It is now a year since the government published the terms of reference for the London and South Coast Rail Corridor Study to determine the short, medium and long term investment priorities to address the capacity and performance issues on the Brighton Main Line. Railfuture met with the consultants to provide input. The results of the study have not yet been made public, although in answer to a question in Parliament by Hove MP Peter Kyle, Rail Minister Paul Maynard confirmed that the study is complete and that the DfT is committed to publishing the findings. This leaves the way clear for an announcement in the Autumn Statement next Wednesday!
Passengers on the route between London and the South Coast are suffering extremely crowded and disrupted services caused by both the Thameslink Programme upgrade works and the ongoing dispute over the role of the conductor/guard/on-board supervisor. When the Thameslink upgrade is complete and the dispute is resolved, the new fleet of Class 700 trains is expected to provide additional capacity.
Network Rail’s 2015 Sussex Area Route Study considered that the following enhancement packages would provide sufficient capacity to meet growth until 2043.
- Two extra platforms at East Croydon, a sixth track between East Croydon and Windmill Bridge Junction to its north, and more grade separation (flyovers) in the area of Windmill Bridge Junction, to be delivered between 2019 and 2024. Commercial development above East Croydon station will provide part of the funding. This will allow eight extra trains per hour through East Croydon, but the constraints on Network Rail’s delivery capability mean that this will not now be complete until 2030.
- Quadruple track at Wivelsfield, grade separation at Keymer Junction to its south, and track layout changes at Hove, to be delivered between 2024 and 2029. This would allow 3 extra trains per hour between Haywards Heath and Hove, but constraints on delivery capability mean that Network Rail now hopes to deliver this extra capacity through new digital signalling systems.
Despite the government decision for an extra runway at Heathrow rather than Gatwick, air passenger numbers at Gatwick and therefore the need for better connectivity for Gatwick will continue to increase. An ongoing programme of infrastructure investment must therefore be planned now to deliver further capacity and connectivity enhancements well before 2043, otherwise growth in travel will rapidly outstrip the capacity available and performance on the route will fall again.
The London and South Coast Rail Corridor Study was set up to evaluate the options to provide that extra capacity, which include:
- Thameslink 2. The report by the National Infrastructure Commission in March 2016 on the case for transport investment in London commented favourably on this concept of a route linking the Lea Valley line via Stratford, Canary Wharf, Lewisham and East Croydon. It would relieve the Brighton Main Line between East Croydon and London, provide direct connectivity between Docklands and Gatwick, and support economic growth in south-east and north-east London by overcoming the barrier effect of the River Thames. Additional tracks will also be needed between East Croydon and South Croydon (for the junction towards East Grinstead/Uckfield), and possibly Purley. Thameslink 2 could also provide extra capacity for trains on the South Eastern route, which will reach the limits of terminal capacity in 2024, providing a direct connection with Docklands avoiding Zone 1 and thereby avoiding the need for an extremely expensive and disruptive expansion of Charing Cross.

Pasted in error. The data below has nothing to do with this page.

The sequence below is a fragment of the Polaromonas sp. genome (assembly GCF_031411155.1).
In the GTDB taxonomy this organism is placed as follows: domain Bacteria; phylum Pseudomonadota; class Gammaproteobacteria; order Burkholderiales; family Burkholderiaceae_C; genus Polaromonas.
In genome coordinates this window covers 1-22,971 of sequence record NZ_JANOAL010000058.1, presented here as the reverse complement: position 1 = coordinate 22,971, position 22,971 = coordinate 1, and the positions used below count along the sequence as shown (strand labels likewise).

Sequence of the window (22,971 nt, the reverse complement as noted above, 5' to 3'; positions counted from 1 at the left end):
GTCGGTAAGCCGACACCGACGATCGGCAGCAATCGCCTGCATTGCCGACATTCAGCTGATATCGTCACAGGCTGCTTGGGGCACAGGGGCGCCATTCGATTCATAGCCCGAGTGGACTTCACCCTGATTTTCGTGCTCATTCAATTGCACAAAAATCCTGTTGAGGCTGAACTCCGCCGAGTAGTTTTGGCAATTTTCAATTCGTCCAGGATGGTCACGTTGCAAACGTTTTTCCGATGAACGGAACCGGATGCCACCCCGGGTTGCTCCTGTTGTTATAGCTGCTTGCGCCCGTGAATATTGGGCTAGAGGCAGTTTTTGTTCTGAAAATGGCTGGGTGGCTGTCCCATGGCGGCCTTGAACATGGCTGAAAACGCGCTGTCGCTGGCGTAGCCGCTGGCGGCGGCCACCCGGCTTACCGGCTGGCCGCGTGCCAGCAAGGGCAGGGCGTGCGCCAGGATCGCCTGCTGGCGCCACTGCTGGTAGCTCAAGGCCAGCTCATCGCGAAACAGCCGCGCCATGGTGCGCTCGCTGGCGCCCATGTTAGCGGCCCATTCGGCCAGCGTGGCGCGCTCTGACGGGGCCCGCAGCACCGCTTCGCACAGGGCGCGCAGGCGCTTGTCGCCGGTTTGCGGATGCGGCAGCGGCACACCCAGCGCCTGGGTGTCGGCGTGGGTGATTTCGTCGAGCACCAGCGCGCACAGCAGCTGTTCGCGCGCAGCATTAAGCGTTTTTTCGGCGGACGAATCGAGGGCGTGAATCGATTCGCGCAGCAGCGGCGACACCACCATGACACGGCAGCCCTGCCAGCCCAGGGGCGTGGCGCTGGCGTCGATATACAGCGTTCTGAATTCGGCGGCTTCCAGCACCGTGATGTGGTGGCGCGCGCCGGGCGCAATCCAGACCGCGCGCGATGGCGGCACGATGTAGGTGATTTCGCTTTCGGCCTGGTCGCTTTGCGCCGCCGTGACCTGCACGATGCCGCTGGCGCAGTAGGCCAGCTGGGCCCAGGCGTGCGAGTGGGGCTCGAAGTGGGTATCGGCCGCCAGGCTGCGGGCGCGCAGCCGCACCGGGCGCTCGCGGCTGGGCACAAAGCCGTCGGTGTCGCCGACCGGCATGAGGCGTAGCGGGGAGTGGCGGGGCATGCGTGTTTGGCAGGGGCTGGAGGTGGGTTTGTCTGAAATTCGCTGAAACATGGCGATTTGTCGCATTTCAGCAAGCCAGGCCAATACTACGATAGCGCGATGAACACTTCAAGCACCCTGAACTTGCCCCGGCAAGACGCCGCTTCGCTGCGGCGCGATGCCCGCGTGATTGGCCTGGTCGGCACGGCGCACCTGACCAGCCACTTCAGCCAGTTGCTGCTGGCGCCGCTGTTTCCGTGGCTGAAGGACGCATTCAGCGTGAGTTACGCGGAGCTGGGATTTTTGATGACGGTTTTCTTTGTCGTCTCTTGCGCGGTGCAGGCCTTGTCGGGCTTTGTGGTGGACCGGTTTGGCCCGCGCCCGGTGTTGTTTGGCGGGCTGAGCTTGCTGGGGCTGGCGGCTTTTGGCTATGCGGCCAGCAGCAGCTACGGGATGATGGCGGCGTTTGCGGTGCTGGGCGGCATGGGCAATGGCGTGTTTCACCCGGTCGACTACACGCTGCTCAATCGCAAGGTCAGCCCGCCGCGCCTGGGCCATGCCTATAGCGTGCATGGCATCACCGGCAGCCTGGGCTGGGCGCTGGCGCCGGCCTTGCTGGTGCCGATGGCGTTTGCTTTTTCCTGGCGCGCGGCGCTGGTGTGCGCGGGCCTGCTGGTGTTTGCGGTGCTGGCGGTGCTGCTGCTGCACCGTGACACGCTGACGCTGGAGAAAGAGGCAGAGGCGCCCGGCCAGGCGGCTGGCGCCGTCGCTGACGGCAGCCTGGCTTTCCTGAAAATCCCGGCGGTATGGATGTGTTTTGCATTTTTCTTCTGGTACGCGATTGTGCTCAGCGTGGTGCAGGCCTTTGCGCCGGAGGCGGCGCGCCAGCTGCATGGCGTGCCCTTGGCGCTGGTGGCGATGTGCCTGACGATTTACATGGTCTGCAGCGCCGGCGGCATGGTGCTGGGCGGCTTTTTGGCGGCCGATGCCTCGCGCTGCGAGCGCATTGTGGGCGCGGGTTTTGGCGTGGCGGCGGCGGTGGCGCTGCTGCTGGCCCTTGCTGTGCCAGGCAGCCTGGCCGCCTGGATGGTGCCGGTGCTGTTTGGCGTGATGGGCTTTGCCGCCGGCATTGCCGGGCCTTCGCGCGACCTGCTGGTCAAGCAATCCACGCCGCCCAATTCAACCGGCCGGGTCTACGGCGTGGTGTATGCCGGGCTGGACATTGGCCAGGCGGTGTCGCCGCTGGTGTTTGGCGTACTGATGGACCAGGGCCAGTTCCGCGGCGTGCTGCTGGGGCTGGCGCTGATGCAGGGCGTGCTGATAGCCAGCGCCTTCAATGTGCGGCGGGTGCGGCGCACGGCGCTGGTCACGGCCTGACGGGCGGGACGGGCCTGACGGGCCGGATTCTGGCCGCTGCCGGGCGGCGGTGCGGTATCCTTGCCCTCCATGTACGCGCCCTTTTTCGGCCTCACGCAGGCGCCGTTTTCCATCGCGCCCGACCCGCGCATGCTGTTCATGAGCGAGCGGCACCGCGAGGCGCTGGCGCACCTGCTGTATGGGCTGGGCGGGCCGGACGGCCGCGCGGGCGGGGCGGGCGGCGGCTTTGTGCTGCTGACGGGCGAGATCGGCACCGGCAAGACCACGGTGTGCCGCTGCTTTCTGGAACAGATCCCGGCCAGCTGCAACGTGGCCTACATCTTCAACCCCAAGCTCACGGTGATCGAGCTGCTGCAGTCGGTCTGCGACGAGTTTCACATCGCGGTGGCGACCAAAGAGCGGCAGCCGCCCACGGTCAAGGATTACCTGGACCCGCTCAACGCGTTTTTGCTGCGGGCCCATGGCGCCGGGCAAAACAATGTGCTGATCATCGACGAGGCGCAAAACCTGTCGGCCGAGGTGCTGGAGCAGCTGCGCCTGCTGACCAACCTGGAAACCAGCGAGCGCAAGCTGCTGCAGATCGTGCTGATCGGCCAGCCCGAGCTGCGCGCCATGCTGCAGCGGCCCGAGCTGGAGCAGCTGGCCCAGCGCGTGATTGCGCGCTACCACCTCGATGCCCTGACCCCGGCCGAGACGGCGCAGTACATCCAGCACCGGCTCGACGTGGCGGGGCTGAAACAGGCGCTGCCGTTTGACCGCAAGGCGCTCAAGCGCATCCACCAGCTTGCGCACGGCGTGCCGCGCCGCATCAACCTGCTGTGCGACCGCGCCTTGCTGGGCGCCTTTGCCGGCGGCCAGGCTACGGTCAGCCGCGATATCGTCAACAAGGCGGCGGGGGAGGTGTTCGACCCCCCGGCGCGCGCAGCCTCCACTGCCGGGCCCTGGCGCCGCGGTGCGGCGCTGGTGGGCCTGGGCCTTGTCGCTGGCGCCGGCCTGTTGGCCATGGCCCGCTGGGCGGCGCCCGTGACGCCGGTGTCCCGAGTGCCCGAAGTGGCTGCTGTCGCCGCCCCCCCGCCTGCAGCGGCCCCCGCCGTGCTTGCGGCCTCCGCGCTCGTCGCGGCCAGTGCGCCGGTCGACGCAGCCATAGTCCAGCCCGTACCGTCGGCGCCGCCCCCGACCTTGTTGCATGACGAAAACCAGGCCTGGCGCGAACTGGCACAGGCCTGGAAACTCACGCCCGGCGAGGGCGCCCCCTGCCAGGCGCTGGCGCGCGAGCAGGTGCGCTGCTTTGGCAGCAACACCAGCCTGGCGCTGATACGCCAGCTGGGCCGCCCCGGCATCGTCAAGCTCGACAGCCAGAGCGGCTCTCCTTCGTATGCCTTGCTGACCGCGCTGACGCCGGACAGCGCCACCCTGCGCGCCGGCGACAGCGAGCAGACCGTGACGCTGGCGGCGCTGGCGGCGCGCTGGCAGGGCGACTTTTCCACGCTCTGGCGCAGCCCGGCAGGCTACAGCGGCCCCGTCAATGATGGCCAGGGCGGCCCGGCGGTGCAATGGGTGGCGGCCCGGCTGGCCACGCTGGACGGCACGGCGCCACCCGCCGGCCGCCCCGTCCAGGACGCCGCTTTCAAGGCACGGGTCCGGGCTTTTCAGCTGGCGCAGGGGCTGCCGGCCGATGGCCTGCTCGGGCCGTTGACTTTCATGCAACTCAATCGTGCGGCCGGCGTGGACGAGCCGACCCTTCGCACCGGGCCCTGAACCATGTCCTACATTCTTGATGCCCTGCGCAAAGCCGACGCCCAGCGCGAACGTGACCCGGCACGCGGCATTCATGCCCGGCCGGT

- Further enhancements between Three Bridges and Brighton, with grade separation of the junction at Preston Park and some more sections of quadruple track. This would enable additional trains, improve performance and reduce journey times. Quadruple track throughout may however be prohibitively expensive due to the tunnels at Balcombe, Clayton and Patcham, and Balcombe Viaduct.
- Automatic Train Operation. The Thameslink core between St. Pancras and Blackfriars will use ATO from 2018. This could be extended to the whole line between London and Brighton, enabling a significant increase in train frequency and therefore capacity.
- Additional main line. Reinstating Uckfield – Lewes and redoubling the Uckfield line has long been proposed as a way to provide extra capacity to and from Brighton. However the Sussex Area Route Study makes clear that Network Rail do not view this as a ‘no-brainer’, as the journey time would be significantly longer than via Haywards Heath. Another possibility that has been suggested is to reopen the route between Shoreham and Horsham, but this would also suffer from long journey times, particularly as the line via Epsom carries frequent stopping trains. A new route roughly following the A23 might be possible, but would be extremely expensive.
Railfuture therefore also recommends that this investment programme should include reinstating Uckfield – Lewes and redoubling, resignalling and electrifying the Uckfield line at the earliest opportunity, not primarily to provide extra capacity to and from Brighton, but to:
- provide a diversionary route between London, Brighton and the south coast whilst major enhancements are undertaken on the Brighton Main Line, and for other planned and unplanned disruptions, and
- provide local access to jobs, education and leisure in and around Brighton to support economic growth in East Sussex
London and South Coast Rail Corridor Study
Standing Room Only
Train Staff Duties
Rail development reset
Airport capacity solutions must include rail
Thameslink 2 concept
Uckfield – Lewes campaign
Parliamentary reply to question by Hove MP Peter Kyle
National Infrastructure Commission report Review of the case for Large scale Transport Investment in London para 3.5 (page 41 of the pdf)
Network Rail Sussex Area Route Study